Organizations today have adopted a variety of approaches to the workplace. Some organizations have returned to the office, some organizations allow employees to work from home full-time, and others have adopted a hybrid model.
Remote working environments can be stifling to some employees and candidates, especially if they lack access to reliable internet connections or the means to work in a quiet and ergonomic workspace.
A hybrid or office-first model can promote inequity in different ways. Employees who need to care for their children might not be able to come into the workplace as often, for example, while those who can afford to work from home might have an advantage over their coworkers who live in less expensive areas.
Though the demand for in-person work is still high, offering both remote and in-person work options will be one of this year’s top DEI trends, as it is the only way to ensure every employee has the option to select for a workplace environment that feels both safe and productive.
When you’re developing or updating your DEI program, don’t fall back on a tired cliché and start from scratch. Instead, rely on the most valuable resource you have at your disposal: your employees. This is one of the most under utilized but power DEI best practices many companies are overlooking.
In many cases, employees are the ones who notice when something isn’t working right—or when there are problems that need to be fixed. And they can be crucial in helping you identify areas where your DEI program needs improvement.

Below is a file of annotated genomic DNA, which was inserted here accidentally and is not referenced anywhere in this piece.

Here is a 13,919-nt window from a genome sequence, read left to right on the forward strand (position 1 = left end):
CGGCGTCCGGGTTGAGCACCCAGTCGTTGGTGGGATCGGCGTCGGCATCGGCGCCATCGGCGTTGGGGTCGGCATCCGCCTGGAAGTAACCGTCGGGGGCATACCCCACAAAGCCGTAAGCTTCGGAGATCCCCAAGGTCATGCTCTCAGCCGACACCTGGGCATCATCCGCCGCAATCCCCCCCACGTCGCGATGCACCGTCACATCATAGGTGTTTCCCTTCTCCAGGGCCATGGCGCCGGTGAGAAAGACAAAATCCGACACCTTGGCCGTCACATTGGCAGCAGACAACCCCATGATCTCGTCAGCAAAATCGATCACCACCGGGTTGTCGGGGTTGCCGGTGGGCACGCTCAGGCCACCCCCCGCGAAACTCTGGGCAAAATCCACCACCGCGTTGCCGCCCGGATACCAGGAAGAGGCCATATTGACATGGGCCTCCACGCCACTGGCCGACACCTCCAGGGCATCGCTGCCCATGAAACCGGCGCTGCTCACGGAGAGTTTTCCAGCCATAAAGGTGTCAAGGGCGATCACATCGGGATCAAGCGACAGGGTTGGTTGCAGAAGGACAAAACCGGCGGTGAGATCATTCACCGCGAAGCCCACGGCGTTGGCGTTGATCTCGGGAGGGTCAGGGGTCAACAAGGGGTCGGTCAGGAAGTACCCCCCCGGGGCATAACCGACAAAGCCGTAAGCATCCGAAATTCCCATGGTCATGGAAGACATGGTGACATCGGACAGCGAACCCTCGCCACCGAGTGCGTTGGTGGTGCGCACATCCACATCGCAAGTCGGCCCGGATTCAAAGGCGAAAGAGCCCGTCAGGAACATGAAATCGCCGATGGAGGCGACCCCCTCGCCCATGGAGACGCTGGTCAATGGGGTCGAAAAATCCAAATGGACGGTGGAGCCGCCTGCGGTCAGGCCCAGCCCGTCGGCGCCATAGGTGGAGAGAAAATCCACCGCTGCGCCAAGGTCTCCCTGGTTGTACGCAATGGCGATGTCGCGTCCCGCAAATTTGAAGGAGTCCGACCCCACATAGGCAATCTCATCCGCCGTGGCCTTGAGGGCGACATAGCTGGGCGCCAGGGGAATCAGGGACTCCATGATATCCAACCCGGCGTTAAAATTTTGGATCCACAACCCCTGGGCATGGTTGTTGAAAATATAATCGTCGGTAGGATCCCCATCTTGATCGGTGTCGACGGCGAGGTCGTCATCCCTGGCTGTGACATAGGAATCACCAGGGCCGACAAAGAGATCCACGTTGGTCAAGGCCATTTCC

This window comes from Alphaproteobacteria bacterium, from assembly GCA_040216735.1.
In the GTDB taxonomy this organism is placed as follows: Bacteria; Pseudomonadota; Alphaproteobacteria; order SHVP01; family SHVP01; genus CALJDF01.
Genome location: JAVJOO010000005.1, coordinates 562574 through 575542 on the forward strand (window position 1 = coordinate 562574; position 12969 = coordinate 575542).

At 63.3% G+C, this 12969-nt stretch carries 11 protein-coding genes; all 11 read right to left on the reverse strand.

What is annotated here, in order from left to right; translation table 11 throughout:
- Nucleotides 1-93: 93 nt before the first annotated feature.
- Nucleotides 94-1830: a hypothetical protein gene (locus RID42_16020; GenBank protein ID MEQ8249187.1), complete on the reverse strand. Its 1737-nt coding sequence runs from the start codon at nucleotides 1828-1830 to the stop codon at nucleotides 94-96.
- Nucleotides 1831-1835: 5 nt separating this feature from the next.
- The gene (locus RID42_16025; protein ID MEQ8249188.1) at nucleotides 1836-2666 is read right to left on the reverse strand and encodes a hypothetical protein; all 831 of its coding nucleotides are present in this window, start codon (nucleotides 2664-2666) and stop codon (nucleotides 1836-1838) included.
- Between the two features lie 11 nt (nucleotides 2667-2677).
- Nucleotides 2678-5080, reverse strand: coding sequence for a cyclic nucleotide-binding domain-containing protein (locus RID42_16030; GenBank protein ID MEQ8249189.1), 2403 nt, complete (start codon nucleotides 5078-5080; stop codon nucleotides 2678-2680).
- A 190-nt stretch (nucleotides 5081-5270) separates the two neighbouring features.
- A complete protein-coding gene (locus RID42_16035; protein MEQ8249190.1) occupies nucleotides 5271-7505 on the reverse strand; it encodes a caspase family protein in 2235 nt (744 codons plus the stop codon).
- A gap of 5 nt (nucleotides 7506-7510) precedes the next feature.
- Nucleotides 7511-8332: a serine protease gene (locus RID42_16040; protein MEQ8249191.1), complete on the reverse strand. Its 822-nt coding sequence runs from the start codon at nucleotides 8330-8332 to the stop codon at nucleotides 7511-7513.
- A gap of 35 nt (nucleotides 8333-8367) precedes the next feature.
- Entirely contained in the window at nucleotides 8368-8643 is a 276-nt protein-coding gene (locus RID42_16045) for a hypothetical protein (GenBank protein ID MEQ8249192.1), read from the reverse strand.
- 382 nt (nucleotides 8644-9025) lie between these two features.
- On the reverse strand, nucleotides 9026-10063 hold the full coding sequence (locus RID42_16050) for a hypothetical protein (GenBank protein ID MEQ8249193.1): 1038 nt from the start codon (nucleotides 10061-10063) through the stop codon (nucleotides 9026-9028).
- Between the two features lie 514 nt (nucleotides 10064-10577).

The best way to get employees involved is by asking them questions about what they think is going well and what could use some work. Ask them what they like about the program and what they don’t like; ask them how they would improve it if given the chance; ask them what they think of the training materials provided by HR or other departments as part of their onboarding process; ask them whether there are any gaps in their knowledge that need to be addressed in order for them to feel confident in their ability to do their jobs well; ask them how often they use new tools provided by HR or other departments (such as an online learning platform); ask them about their experience with onboarding processes for new hires coming into different teams within your organization; ask!
Another valuable strategy is to ask employees from marginalized groups to complete a survey or participate in a focus group that can help you identify your blind spots and improve your DEI practices.
For instance, if there are no senior management positions held by people of color in your organization, junior staff of color may feel like they will never be able to rise up within your ranks. They might also feel they have no one to turn to who understands their experience if they experience race-based harassment or discrimination.
DEI Best Practices & Trends for 2022
Diversity, equity and inclusion initiatives should go beyond the current trending moment. They should play an integral role in the development of every policy and process throughout your organization, from work setting to graphic design.
It’s 2022 and it’s going to be an expectation of current, and future, generations of diverse employees that you have a diverse staff and management team with different backgrounds and experiences. You’ll also need to make sure that your training programs are inclusive of all genders, races, sexual orientations, religious beliefs and more.
If you’re not ready to meet these requirements now is a great time to start a conversation with us so we can help you not only meet DEI standards but to excel in building a more diverse, equitable, and inclusive workplace.